2014 Year in Review
What Consumers
Buy

Our Buy segment provides manufacturers and retailers of fast-moving consumer goods with high quality measures of sales and market share — both granular local views and consistent global views — that only Nielsen can provide. These measures of sales performance also fuel a range of forward-looking analytics that help our clients increase the precision and efficiency of their advertising spending, maximize the impact of their promotion budgets, optimize their product assortment, and boost success rates for their new product introductions.

LEFT: Laura McCULLOUGH singapore Client Service
MIDDLE: LUIS ARJONA brazil Client Service
RIGHT: D Sangeeta ohio, U.S. Data Science
LEFT: laura McCULLOUGH singapore Client Service
MIDDLE: LUIS ARJONA brazil Client Service
RIGHT: d sangeeta ohio, U.S. Data Science
Case Studies:
Consumerization
How do we obtain deeper insight into our consumers?
  • Faced with a deep recession and intense competition from discount superstores, a leading specialty retailer came to Nielsen to obtain deeper insights into what was truly driving their customers' technology decisions and to understand more clearly where there was latent demand for its products. The goal was to get inside the customer's head so the company could build an even more compelling shopping environment going forward.

  • The Cambridge Group, a division of Nielsen, helped the company segment its buyers into unique demand profit pools. It focused on two of these: highly knowledgeable buyers, called enthusiasts, and early adopters who shop on the Internet, labeled online aficionados.

  • The Cambridge Group built a Demand Landscape to uncover any distinct customer segments, or demand profit pools, whose needs hadn't been fully met by the retailer or its competitors.

  • The company reached out to enthusiasts and online aficionados by bolstering its website experience through providing customer reviews, product comparisons, easy access to support personnel and the ability to order online for in-store pickup.

results
37%
37% jump in quarterly profits, more than 2x online sales
SALES EFFECTIVENESS ASSORTMENT
How do we gain back our space and defend it?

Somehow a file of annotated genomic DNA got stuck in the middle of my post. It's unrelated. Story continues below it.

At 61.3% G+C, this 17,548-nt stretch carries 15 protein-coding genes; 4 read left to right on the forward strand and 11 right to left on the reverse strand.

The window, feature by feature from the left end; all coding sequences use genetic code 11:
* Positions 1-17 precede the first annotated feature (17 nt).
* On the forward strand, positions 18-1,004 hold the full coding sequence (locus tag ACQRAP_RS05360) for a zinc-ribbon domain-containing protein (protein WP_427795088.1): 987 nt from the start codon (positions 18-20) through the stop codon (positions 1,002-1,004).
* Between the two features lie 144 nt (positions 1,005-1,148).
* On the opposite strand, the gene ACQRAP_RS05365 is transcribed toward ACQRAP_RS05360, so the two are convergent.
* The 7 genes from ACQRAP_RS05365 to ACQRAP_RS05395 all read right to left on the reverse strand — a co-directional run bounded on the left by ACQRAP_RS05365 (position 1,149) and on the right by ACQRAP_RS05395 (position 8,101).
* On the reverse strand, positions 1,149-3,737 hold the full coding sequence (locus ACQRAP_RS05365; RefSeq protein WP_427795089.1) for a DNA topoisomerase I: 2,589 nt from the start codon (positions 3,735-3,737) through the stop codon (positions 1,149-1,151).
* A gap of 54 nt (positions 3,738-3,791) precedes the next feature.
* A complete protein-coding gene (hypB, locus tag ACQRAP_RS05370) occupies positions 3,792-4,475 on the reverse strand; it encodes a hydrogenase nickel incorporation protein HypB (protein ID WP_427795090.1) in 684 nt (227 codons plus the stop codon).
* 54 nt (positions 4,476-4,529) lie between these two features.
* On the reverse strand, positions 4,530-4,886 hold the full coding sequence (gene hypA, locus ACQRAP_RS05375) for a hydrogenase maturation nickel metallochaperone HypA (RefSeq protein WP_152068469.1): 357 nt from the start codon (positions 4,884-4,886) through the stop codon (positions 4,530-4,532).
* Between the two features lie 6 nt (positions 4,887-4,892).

• Threatened with delistment in one retailer and fighting to get back on the shelf in another, a mid-size manufacturer demonstrated the value of their brand to the retailer through an assortment study which included metrics on loyalty, lost trips and buyers, and incremental sales. Like any mid-size company, this manufacturer had limited budget resources, but they knew defending their space and gaining back space would mean significant financial gain.

  • The manufacturer put their dollars where the biggest opportunity for growth was by investing in two Nielsen Assortman studies (one for each retailer) to make the case for the shopper dollars their brand could drive if on the shelf. The study reported on share, historical shopper loss and trip loss, and incremental sales impact, which enabled the manufacturer to build a comprehensive story to their retail buyers.

  • By defending their space on the shelf at one retailer, they were able to protect over $5M in sales, showing a potential 80% category loss and 10% sales drop for the retailer. By getting back on the shelf at the second retailer, the manufacturer was able to show an increase in category growth by gaining $3M in sales. Additionally, the brand gained credibility at the retailers by helping them optimize the category. Getting back on the shelf at that key retailer was a huge win for the manufacturer and was highly publicized throughout the organization.

results
$3M+
Increase in category growth by +$3M in sales, protected +$5M in sales
INNOVATION
How do we innovate our product to appeal to healthier demands?
  • Innovation was the key to growth, but our client didn't know where to start. As a small manufacturer, it was important that their investment resulted in a winning concept and launch. They started consumer-focused research to uncover consumers' product consumption on an emotional level — when, how, and why do they consume the product; what does the product represent to the consumer.

  • The manufacturer found that while the product was an important part of the consumer's meal, they felt guilty indulging in it and that low-cal/fat options weren't seen as good substitutions. Consumers wanted the real thing, but not the guilt.

  • Nielsen helped the client by identifying the concept that resonated best with consumers, defining the right positioning, forecasting sales for a go/no-go decision, and creating winning sales stories to use with retail clients. Trial & Repeat analysis tracked the product adoption and source of volume studies showed that cannibalization against existing SKUs was minimal leading the manufacturer to build out more SKUs.

results
$100M+
$100M+ in total retail sales in two years